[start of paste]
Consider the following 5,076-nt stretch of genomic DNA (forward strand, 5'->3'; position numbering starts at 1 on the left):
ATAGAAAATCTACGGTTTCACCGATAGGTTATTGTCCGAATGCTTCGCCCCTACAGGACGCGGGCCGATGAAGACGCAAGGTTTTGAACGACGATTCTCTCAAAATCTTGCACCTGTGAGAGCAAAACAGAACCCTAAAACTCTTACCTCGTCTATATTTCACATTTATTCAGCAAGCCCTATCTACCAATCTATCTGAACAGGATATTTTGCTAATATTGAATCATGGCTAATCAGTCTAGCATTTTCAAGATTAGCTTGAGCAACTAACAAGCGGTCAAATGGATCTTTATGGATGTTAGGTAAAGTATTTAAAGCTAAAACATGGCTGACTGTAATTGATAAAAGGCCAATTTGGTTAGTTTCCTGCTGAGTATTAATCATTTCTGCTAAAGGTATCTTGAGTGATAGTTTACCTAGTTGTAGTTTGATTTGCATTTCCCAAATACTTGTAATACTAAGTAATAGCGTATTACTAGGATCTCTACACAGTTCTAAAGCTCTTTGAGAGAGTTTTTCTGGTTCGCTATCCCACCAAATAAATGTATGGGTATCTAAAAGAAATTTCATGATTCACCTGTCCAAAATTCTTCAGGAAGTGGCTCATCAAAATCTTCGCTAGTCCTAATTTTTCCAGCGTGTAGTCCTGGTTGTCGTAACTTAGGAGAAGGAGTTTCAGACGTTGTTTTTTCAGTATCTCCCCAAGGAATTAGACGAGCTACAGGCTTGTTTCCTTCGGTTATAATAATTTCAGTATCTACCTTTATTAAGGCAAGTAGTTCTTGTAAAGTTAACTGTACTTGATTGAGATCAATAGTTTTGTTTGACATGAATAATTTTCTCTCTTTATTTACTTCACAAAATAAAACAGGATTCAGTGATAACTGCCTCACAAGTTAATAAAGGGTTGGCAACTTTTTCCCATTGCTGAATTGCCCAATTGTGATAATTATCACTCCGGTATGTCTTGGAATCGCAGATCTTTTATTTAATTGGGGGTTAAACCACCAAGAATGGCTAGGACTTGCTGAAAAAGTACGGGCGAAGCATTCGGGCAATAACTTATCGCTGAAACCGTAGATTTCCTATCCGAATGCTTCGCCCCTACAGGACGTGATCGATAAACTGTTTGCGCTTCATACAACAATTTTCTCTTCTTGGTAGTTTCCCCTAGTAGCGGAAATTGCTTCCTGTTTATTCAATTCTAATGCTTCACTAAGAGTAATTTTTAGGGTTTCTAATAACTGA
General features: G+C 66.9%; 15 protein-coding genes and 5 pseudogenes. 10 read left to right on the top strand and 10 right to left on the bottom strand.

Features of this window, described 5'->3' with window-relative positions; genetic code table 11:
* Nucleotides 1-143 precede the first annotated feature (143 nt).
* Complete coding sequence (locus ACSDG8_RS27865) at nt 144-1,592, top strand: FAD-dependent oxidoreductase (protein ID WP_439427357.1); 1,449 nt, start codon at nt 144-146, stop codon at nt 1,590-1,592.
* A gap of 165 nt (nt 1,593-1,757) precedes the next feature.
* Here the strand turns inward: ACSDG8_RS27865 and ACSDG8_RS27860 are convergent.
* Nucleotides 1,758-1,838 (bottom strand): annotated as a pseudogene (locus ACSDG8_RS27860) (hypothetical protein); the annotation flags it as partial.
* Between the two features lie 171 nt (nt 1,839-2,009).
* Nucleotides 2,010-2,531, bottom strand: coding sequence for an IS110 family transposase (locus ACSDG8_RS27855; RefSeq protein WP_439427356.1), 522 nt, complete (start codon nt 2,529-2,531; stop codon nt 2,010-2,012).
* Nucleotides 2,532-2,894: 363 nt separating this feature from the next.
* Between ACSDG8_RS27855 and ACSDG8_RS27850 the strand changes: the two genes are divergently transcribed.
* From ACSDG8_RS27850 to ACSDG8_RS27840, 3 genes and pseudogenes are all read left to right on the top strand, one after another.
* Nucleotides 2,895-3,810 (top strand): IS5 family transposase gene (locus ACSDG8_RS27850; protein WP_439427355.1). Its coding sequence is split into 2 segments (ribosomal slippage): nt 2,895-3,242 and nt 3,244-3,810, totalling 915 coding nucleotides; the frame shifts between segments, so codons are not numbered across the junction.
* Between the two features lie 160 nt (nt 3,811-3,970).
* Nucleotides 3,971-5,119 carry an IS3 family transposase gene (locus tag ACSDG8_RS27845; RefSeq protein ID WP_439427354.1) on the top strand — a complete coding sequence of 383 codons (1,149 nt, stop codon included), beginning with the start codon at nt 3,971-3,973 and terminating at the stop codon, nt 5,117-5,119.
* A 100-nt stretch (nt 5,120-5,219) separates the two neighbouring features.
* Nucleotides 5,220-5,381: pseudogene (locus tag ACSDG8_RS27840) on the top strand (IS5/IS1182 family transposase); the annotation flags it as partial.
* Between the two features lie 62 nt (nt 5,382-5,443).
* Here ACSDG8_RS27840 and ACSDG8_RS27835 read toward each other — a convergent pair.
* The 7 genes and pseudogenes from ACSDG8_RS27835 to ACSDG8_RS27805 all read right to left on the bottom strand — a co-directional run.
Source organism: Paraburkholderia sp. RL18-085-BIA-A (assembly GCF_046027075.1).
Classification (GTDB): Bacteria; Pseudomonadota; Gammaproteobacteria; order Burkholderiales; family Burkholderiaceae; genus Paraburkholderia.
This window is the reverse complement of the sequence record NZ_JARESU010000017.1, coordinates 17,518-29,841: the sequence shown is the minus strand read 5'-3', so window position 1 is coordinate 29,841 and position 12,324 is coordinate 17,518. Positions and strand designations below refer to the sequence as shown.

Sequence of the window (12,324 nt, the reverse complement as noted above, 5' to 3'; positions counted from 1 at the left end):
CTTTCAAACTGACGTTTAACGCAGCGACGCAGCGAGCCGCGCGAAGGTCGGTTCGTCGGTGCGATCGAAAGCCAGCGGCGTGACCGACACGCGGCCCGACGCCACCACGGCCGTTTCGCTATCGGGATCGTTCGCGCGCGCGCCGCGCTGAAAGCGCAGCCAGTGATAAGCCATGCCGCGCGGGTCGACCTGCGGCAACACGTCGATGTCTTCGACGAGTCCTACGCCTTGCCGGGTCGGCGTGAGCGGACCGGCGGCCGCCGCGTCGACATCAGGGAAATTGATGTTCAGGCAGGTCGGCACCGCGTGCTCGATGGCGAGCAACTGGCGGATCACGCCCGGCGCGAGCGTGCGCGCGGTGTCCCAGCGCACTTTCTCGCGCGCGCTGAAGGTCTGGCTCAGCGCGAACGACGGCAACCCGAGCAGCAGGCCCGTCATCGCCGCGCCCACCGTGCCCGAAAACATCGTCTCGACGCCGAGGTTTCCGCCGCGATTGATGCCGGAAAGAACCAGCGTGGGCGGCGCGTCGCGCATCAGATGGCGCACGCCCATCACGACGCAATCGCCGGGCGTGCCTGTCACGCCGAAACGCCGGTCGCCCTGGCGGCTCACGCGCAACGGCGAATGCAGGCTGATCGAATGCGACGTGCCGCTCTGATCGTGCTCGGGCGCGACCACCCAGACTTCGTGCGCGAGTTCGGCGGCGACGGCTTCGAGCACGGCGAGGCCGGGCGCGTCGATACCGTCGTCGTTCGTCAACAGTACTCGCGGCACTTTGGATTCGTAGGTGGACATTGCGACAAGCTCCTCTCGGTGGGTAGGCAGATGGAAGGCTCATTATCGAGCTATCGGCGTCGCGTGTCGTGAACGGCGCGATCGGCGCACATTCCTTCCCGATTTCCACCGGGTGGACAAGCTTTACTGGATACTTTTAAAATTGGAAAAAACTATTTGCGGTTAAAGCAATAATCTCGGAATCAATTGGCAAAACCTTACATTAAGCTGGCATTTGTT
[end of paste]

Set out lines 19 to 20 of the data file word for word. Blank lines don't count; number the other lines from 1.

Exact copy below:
* Nucleotides 5,220-5,381: pseudogene (locus tag ACSDG8_RS27840) on the top strand (IS5/IS1182 family transposase); the annotation flags it as partial.
* Between the two features lie 62 nt (nt 5,382-5,443).